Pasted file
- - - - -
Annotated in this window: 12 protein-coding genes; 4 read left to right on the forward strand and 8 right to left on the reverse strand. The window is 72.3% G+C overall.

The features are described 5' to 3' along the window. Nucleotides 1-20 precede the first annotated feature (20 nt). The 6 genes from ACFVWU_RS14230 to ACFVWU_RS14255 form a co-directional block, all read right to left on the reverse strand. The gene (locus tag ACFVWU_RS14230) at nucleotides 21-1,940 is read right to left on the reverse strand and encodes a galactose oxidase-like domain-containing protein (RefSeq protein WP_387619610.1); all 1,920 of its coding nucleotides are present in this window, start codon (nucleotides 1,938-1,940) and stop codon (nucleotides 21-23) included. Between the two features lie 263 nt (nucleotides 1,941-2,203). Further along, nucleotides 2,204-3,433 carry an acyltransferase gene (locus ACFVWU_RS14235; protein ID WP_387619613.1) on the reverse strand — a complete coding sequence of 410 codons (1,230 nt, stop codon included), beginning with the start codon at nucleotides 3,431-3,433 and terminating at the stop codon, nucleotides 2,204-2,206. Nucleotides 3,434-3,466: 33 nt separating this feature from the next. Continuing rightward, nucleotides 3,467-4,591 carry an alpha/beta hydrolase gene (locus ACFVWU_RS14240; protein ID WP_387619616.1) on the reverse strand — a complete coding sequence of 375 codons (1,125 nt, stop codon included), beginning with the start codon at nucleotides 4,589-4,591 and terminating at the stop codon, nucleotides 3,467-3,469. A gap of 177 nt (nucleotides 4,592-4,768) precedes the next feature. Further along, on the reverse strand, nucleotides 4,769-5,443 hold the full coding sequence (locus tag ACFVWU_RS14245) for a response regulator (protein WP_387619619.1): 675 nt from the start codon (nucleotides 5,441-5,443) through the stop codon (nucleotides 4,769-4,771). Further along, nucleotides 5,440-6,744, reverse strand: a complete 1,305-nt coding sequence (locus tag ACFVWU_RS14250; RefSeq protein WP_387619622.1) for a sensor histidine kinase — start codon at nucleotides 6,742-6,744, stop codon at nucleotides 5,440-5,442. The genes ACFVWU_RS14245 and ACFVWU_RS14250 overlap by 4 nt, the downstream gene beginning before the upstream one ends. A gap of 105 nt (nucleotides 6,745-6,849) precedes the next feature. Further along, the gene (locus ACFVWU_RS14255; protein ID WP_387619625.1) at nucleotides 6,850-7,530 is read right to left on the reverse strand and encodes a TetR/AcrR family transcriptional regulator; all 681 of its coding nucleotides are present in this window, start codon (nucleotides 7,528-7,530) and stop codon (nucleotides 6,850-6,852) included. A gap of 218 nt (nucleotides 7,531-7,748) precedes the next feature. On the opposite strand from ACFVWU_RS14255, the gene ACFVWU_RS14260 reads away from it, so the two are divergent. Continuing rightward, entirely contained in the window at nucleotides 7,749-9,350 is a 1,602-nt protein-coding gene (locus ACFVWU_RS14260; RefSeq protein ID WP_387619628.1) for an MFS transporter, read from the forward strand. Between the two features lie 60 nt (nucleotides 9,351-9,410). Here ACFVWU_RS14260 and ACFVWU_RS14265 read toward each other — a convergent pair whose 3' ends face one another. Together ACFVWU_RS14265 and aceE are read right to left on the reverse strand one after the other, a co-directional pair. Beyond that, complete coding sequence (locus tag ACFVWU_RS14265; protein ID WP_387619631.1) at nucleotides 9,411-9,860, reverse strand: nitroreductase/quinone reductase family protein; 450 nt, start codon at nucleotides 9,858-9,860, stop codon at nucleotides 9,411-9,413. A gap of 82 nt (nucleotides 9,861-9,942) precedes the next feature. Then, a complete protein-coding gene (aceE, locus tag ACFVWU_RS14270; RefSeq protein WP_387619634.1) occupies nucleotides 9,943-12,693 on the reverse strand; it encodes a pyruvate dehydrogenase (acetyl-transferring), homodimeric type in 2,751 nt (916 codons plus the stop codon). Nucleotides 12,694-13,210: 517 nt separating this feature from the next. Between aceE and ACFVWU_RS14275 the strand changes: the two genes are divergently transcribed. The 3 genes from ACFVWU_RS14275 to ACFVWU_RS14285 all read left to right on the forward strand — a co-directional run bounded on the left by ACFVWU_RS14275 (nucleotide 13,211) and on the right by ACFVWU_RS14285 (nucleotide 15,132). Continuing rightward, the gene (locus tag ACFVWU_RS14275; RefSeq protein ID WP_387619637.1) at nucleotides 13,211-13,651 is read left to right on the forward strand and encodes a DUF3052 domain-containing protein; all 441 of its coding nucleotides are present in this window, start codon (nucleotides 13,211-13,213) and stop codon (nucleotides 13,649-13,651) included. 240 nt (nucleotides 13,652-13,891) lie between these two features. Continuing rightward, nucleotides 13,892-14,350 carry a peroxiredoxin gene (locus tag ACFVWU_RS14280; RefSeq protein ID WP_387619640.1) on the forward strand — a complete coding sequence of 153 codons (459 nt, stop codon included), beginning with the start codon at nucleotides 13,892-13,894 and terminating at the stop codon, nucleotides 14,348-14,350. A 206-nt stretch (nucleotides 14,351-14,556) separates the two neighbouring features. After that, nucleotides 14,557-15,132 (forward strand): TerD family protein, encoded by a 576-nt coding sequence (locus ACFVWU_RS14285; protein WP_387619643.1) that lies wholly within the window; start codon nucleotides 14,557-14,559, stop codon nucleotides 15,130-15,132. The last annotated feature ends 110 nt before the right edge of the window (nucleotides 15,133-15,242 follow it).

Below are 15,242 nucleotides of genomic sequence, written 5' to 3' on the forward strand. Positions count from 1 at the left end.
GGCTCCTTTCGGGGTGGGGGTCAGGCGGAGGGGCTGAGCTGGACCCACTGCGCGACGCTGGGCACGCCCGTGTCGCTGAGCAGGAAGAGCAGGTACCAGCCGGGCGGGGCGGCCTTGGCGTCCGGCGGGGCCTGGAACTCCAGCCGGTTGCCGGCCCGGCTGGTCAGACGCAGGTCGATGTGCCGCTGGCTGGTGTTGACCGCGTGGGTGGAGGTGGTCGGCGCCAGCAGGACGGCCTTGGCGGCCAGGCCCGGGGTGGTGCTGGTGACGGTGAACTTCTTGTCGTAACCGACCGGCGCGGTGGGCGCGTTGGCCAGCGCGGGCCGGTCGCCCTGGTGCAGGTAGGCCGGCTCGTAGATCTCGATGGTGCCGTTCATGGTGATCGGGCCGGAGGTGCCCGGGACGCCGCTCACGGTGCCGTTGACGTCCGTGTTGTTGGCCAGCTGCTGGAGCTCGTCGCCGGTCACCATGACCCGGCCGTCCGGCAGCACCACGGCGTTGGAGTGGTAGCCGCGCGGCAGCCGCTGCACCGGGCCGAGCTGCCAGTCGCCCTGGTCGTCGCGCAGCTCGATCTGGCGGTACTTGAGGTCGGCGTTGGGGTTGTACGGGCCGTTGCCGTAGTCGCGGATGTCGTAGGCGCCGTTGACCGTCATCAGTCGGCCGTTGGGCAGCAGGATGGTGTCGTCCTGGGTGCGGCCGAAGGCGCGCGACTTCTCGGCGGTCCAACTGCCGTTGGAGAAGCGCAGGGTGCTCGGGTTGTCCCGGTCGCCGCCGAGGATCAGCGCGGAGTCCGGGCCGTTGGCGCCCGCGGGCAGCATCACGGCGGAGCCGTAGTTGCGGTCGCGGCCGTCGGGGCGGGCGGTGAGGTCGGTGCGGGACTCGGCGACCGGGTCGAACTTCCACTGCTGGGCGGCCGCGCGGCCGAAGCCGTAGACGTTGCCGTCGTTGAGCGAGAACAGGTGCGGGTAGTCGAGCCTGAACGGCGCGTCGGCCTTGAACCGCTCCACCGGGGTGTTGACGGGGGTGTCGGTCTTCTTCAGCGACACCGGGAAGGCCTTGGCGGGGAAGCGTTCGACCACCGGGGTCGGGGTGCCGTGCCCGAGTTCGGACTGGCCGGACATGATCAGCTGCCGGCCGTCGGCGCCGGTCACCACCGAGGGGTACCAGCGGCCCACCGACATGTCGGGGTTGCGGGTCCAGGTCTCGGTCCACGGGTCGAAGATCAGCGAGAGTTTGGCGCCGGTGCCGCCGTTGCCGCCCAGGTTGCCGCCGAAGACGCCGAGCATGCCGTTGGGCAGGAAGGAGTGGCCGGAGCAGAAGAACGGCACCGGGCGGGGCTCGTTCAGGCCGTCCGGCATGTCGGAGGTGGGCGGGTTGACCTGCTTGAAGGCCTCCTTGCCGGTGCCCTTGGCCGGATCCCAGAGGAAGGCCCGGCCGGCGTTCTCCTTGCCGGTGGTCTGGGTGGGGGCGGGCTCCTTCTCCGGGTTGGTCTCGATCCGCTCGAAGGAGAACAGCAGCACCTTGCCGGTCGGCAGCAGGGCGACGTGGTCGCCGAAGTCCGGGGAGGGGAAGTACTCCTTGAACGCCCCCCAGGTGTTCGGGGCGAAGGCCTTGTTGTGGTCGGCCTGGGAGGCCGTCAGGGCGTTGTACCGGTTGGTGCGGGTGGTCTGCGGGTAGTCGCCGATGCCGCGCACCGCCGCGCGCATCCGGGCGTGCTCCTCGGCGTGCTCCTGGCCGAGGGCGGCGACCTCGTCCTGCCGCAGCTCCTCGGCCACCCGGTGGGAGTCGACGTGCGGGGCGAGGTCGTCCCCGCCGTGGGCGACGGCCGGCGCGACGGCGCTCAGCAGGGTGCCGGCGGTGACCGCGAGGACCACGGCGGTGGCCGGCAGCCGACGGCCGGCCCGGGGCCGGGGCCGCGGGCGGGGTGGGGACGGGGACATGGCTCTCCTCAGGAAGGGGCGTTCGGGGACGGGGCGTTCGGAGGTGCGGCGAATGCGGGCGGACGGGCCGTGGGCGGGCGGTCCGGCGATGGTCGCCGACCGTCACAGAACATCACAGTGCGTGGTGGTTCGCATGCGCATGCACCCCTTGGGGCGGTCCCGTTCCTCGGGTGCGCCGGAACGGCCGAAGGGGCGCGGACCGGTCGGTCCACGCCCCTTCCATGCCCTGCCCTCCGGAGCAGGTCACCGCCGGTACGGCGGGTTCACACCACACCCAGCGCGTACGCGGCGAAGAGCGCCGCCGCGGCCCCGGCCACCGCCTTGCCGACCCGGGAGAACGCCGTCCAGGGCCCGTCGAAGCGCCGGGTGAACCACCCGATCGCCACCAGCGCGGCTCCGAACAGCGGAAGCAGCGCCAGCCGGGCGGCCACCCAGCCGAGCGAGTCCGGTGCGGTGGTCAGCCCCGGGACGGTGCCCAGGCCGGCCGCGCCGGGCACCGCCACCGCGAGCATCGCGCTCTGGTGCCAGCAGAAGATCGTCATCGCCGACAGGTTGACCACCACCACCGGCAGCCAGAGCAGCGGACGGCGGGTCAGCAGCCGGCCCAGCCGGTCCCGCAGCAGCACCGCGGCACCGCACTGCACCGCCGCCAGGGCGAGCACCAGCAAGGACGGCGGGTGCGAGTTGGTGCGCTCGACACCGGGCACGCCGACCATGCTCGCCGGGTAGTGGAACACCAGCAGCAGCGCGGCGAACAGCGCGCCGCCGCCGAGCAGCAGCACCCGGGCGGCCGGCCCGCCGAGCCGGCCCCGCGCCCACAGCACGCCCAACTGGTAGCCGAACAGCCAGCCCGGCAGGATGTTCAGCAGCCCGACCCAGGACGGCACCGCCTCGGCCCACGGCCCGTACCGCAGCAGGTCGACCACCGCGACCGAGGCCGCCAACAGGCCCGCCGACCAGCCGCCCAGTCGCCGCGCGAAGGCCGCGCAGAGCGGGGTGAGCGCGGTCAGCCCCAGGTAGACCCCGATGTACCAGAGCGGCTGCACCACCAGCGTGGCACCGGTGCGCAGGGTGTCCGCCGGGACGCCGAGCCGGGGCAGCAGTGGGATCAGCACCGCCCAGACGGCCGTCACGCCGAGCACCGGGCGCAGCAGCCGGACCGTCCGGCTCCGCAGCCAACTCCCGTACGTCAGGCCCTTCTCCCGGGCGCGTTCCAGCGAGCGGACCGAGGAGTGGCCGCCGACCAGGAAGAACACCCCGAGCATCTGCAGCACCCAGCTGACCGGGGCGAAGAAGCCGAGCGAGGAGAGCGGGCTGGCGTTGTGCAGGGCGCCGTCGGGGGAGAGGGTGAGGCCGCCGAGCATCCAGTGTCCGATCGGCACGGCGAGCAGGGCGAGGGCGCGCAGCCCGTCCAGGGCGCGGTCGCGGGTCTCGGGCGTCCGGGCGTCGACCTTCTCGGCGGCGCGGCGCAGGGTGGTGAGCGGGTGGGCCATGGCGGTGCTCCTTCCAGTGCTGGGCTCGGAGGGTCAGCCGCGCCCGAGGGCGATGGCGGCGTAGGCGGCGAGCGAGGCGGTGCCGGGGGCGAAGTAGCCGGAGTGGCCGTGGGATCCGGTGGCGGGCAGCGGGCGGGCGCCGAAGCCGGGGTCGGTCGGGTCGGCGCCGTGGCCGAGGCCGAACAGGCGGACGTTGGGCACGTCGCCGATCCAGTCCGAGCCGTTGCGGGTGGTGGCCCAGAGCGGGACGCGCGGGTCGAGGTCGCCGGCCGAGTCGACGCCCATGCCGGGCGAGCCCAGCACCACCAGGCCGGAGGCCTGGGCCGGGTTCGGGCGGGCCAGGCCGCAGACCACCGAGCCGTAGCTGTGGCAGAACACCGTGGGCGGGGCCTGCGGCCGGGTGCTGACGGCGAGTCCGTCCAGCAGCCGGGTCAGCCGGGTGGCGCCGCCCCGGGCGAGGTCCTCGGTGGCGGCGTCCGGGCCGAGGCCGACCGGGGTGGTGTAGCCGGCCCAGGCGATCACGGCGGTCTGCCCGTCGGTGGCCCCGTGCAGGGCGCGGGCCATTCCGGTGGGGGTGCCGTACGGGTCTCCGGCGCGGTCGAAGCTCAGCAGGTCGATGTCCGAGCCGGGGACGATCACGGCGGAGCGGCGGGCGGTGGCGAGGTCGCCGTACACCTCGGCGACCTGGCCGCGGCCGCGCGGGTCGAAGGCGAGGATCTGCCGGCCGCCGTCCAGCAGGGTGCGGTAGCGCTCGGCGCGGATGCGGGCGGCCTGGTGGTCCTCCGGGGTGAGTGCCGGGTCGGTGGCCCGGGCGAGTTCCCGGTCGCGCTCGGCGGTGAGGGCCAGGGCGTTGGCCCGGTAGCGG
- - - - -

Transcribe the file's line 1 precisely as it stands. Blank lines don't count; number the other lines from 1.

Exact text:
Annotated in this window: 12 protein-coding genes; 4 read left to right on the forward strand and 8 right to left on the reverse strand. The window is 72.3% G+C overall.